|Lots of Rhododendrons in bloom all over the place. Saw only one late blooming mountain laurel|
|Sculpture close up at Falling Water|
|Fallingwater was designed to blend into the waterfall it was built over|
|Three state view. Somehow they look the same|
I chose the former. FLW was already 70 sometime in the 30s when he designed this weekend retreat for a wealthy Pittsburgh department store owner. This house jump started his career (fortunately he lived much beyond that).
The house was built over a waterfall in a very lush setting. Most of SW PA seems very lush. Have they ever seen droughts? We were not allowed to take photos inside even from the outside spaces, which were many. Almost every room had some deck access. The word 'organic' was thrown around a lot. Lots of original art work was still on the walls: Picasso and Audubon prints (is my Snowy Owl real? should find out). Tiffany glass all over the place. The furniture was designed by FLW too. The 'help' lived in a nearby guest house.
It was a very interesting tour. Afterwards we had a tasty but expensive lunch (with small portions, disappointingly as I let my fellow bicyclists in front of me with early appointments eat all of the food at breakfast. I had sat down next to a fellow with 2 yogurts. I had none. What's wrong with this picture? He gave me one)
The bus ride itself was a wild and crazy ride. This area is quite hilly and I was really hoping that the brakes had been maintained on our creaky old school bus. On the trail itself, originally graded for trains, the maximum slope was 1.5% (allegedly: from my calculations dropping 1200 feet over the last 15 miles is closer to 2%). But on the side roads: 9% is seen . Even the expressway had 7% grades coming into Cumberland.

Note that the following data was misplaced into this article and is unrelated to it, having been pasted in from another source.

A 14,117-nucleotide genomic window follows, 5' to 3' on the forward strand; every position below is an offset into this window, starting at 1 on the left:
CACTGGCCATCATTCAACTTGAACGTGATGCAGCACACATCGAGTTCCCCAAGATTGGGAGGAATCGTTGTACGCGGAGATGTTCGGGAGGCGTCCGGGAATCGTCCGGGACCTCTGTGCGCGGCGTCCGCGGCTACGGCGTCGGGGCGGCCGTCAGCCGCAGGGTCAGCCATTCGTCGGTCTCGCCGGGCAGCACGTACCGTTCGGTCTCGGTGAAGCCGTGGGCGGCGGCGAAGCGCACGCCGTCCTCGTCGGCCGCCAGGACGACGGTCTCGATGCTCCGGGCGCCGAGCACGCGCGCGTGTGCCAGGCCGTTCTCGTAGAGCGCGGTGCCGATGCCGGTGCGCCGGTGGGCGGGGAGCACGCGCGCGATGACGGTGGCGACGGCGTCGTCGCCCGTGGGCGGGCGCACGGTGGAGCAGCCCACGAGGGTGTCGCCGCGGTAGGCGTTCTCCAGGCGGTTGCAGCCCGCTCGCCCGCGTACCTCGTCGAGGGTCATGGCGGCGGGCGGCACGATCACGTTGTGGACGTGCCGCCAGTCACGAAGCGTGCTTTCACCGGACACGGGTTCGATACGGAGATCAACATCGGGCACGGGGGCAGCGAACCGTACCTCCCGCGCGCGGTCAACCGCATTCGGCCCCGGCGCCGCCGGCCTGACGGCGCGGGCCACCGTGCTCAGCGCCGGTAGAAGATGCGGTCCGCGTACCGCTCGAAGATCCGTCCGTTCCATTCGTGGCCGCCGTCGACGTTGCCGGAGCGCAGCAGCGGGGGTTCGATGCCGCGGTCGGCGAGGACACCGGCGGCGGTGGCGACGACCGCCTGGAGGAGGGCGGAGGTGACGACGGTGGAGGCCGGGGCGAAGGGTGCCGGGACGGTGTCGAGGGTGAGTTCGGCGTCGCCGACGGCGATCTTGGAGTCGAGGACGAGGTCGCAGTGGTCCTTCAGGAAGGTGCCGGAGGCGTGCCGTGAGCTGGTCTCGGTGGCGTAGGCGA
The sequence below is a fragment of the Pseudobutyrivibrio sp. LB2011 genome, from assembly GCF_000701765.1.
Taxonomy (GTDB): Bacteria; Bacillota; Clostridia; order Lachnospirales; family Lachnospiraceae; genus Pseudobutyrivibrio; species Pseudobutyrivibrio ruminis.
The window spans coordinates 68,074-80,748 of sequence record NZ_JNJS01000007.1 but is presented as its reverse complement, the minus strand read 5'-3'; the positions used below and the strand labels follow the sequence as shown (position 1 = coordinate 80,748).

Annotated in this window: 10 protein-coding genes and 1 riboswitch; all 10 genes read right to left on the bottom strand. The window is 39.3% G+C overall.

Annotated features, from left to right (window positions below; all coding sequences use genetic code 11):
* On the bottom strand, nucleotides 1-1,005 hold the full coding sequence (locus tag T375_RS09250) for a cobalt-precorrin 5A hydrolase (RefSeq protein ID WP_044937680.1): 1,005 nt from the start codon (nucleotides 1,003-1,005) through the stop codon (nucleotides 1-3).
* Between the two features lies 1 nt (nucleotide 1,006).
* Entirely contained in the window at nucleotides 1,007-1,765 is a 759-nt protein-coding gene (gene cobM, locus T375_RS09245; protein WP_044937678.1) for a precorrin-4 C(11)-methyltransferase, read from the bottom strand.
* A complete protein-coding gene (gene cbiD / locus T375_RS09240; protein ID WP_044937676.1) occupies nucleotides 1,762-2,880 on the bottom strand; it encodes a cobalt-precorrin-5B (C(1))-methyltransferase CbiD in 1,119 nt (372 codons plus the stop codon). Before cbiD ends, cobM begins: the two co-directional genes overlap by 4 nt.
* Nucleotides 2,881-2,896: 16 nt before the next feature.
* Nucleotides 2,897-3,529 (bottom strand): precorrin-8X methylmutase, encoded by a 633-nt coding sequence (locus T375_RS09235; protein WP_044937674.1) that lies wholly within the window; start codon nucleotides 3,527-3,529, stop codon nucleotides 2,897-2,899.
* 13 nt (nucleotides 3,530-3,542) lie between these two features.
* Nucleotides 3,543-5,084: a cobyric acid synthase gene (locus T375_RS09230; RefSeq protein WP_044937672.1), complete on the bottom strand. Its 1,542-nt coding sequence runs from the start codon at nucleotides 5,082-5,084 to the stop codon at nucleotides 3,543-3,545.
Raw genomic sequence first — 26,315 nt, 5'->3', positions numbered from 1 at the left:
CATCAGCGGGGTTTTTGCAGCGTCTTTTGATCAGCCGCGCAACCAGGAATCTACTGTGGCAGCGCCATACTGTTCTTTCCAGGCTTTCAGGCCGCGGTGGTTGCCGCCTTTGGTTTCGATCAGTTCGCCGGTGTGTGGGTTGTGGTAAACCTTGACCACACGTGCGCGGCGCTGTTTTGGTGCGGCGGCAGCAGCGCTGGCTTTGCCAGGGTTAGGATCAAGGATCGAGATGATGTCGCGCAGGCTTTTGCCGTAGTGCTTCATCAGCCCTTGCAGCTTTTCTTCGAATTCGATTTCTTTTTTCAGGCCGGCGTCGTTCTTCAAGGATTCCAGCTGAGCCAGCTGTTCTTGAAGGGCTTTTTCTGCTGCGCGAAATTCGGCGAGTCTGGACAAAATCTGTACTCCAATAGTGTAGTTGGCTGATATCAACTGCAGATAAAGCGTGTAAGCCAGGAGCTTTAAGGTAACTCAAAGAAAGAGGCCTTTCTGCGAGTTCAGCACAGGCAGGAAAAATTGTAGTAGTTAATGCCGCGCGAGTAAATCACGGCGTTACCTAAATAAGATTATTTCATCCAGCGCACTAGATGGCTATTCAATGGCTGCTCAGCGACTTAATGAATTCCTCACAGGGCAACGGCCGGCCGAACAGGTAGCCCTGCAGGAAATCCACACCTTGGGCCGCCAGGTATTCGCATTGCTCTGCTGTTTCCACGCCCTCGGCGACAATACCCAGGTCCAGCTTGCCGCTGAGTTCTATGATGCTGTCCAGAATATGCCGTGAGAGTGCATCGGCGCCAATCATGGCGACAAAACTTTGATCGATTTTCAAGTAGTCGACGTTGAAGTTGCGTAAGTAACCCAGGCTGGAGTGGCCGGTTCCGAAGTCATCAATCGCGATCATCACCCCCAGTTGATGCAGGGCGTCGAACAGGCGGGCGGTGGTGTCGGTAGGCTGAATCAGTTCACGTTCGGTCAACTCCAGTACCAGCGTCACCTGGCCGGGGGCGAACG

Silly me thought I would run during my downtime. This did not happen. Instead I just sat around listening to raft upheaval stories. Seems like noone was able to stay in their raft. As I did not want another mystery meat experience, a group of us went for a nice dinner( including a tasty mango margarita for me) at The Lucky Dog. On our walk back, the sky was turning black. From The Red Tent of Misinformation: a strong storm was headed our way and that we were to secure our tents. I made sure the stakes were in well. The tent I had with me was 'water resistant' not water proof which already from last year's ride, even before we began in Mackinaw City proved to be a disaster. People with Verizon at least had service for half of the ride; others had absolutely none. I could see the storm bearing down on us. Very strong winds, lots of lightning and then it was over in 15 scary minutes. The tent held and I was dry. A campfire was then held outside my tent but I fell asleep only to awakened for a new round of storms at 4 am with just sheets of rain falling for an hour (I didn't call this post Fallingwater for nothing). I assume most of my leakage occurred around the opening. I had placed my stuff on waterproof islands in my tent while I more or less floated on my self-inflating mattress pad. Nothing came through the ceiling as I had staked the rain fly well. Fortunately when I got up for good, the rain was gone as nothing is worst than packing a tent up in the rain. As it looked by radar that it might return, I quickly put everything in the truck.
And this time, I had food at breakfast.